In the movie Michiel's wife was at the funeral in Amsterdam. In reality she was not there at all. In those days it was normal that the widow did not attend the funeral. Michiels son Engel, a son-in-law and a grandson represented the family.
Paintings from the 17th century served as an inspiration for the design. In the beginning of the movie, when Klaartje the family maid pours milk, it is almost an exact replica of the famous painting 'The Milkmaid' by Johannes Vermeer.

One of the classic ships used in production of this movie a an accurate replica of "De Batavia". This is in fact a cargo ship, which sunk of the coast of Australia 1629. The building of this replica took place at the "Bataviawerf" in Lelystad, The Netherlands and was finished in 1995. The next project was a replica of Michiel de Ruyters actual ship "De Zeven Provincien" but this build has stalled due the lack of funds.

A special island was created in a lake (Markermeer lake) for filming on real ships.

In order to make the film accessible for school classes and families who want to see it in the cinema, a 12+ version with a few cuts in the most explicit scenes was also released.

In the movie the prince orders to give de Ruyter the best grave possible, in fact the the Ruyter family financed the grave of the admiral themselves.

The script development and research took six years to complete.

In the beginning of the movie, there are actual dutch marines(active in service) used as actors for shots on a ship.

The Battle of Scheveningen which opens the movie took place on July 31, 1653, while the final scene happened on March 18, 1677. This means that in reality, the events depicted in the movie spanned almost 24 years, but artistic license was taken in condensing the story and action to a few years at most (notice for example that the children in the movie hardly age).

Over 10,000 shots were recorded with four cameras during 46 shooting days.

In total, the VSX has delivered 3,000 man-days.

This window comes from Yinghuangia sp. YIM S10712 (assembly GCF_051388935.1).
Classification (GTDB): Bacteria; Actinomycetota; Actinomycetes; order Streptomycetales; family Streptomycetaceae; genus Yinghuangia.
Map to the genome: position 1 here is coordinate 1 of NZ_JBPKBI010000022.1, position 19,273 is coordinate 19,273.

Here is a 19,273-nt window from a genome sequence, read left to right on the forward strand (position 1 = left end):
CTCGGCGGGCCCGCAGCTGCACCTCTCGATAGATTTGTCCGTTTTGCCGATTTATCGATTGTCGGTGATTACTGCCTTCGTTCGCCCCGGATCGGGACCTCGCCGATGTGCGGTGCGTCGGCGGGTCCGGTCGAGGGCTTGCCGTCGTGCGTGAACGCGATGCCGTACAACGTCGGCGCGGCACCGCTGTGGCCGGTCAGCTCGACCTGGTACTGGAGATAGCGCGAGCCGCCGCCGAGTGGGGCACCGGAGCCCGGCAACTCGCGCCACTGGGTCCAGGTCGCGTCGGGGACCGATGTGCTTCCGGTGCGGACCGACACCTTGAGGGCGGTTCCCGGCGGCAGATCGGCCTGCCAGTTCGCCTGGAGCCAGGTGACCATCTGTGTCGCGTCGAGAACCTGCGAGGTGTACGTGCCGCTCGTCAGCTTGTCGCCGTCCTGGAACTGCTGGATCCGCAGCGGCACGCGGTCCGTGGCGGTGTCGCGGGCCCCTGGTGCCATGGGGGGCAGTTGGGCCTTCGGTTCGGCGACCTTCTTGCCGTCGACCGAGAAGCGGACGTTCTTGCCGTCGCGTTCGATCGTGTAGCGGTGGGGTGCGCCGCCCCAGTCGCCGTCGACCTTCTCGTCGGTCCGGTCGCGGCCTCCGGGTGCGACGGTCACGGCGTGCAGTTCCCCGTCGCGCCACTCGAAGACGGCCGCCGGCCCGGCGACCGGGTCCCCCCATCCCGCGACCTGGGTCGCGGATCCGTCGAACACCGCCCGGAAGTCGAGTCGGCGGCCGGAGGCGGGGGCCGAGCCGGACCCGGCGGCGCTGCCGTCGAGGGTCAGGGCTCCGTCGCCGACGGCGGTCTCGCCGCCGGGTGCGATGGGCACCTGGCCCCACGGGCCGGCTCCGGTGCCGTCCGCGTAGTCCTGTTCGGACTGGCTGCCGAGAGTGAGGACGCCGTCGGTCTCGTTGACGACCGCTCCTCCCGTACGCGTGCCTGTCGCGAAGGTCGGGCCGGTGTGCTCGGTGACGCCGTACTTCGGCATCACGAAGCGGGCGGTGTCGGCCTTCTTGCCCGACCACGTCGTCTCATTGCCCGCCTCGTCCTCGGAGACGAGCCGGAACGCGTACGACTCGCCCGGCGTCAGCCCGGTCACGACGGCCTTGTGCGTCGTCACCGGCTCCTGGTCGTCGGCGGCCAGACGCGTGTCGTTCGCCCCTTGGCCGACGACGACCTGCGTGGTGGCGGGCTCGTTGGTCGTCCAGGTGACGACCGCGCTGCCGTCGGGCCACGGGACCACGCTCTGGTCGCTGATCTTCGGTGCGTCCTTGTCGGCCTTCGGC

During the premiere at the Maritime Museum Amsterdam, a few dozen people protested against 'the glorification of a colonial sea villain' referencing De Ruyter's supposed involvement in Dutch slave trading.

3 days after release date awarded with "Gouden film" award, by the "Nederlands Film Festival" and "Nederlands Filmfonds". The "Gouden film" award is given to movies which have been seen by more than 100,000 visitors.

The house and the garden that depicts Michiels house in Amsterdam, including the view of the small bridge and ports is actually located in Zierikzee, a small town in the province Zeeland, Netherlands. The interior shots where largely done somewhere else. The garden was also used in the final episode of the 2014 season of the Dutch children program Wie Is De Mol? Junior.

The British Union Jack flag flown by English ships in the film may appear to be an anachronism, but in fact it's historically accurate. This is the version adopted in 1601 combining the flags of England, Scotland and Wales. The modern version of the flag, adopted in 1801, includes the thin red saltire ("x") of Northern Ireland, which is correctly omitted in the film.

To cut costs, director Roel Reiné filmed the scene where the De Witt brothers are lynched with a mob of 400 extras, of whom only 150 wore period costumes. The remaining 250 wore jeans and dark shirts, but by keeping the crowd in motion and using special camera tricks and editing, they are almost impossible to notice.

In the Netherlands, the movie comes in two versions in the cinema. One of the versions lack explicit images of a lynching and also the death scene of the main character is made less horrific. This version has certification: 12 years and younger.